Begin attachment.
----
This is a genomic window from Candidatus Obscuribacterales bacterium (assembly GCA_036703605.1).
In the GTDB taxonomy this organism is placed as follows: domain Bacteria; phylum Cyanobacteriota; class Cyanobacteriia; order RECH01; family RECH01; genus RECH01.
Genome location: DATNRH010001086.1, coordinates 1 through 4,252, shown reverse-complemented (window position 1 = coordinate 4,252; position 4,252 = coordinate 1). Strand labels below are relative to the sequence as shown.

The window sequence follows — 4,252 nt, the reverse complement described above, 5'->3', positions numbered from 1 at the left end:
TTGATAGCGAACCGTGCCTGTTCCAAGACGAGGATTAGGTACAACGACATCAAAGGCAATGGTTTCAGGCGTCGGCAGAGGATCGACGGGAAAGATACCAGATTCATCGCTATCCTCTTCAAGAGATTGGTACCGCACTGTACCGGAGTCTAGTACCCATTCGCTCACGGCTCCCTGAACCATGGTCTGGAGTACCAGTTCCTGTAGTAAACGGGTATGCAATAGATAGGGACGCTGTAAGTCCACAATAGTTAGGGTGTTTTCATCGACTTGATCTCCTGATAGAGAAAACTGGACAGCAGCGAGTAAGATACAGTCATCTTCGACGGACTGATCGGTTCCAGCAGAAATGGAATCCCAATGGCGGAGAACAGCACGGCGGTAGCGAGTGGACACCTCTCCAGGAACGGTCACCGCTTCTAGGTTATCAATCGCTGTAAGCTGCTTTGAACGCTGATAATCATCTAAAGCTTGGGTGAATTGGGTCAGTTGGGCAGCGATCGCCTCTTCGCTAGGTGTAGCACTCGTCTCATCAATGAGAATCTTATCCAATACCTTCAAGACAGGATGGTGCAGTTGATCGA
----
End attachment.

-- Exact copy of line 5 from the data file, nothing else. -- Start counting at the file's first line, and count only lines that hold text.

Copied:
TTGATAGCGAACCGTGCCTGTTCCAAGACGAGGATTAGGTACAACGACATCAAAGGCAATGGTTTCAGGCGTCGGCAGAGGATCGACGGGAAAGATACCAGATTCATCGCTATCCTCTTCAAGAGATTGGTACCGCACTGTACCGGAGTCTAGTACCCATTCGCTCACGGCTCCCTGAACCATGGTCTGGAGTACCAGTTCCTGTAGTAAACGGGTATGCAATAGATAGGGACGCTGTAAGTCCACAATAGTTAGGGTGTTTTCATCGACTTGATCTCCTGATAGAGAAAACTGGACAGCAGCGAGTAAGATACAGTCATCTTCGACGGACTGATCGGTTCCAGCAGAAATGGAATCCCAATGGCGGAGAACAGCACGGCGGTAGCGAGTGGACACCTCTCCAGGAACGGTCACCGCTTCTAGGTTATCAATCGCTGTAAGCTGCTTTGAACGCTGATAATCATCTAAAGCTTGGGTGAATTGGGTCAGTTGGGCAGCGATCGCCTCTTCGCTAGGTGTAGCACTCGTCTCATCAATGAGAATCTTATCCAATACCTTCAAGACAGGATGGTGCAGTTGATCGA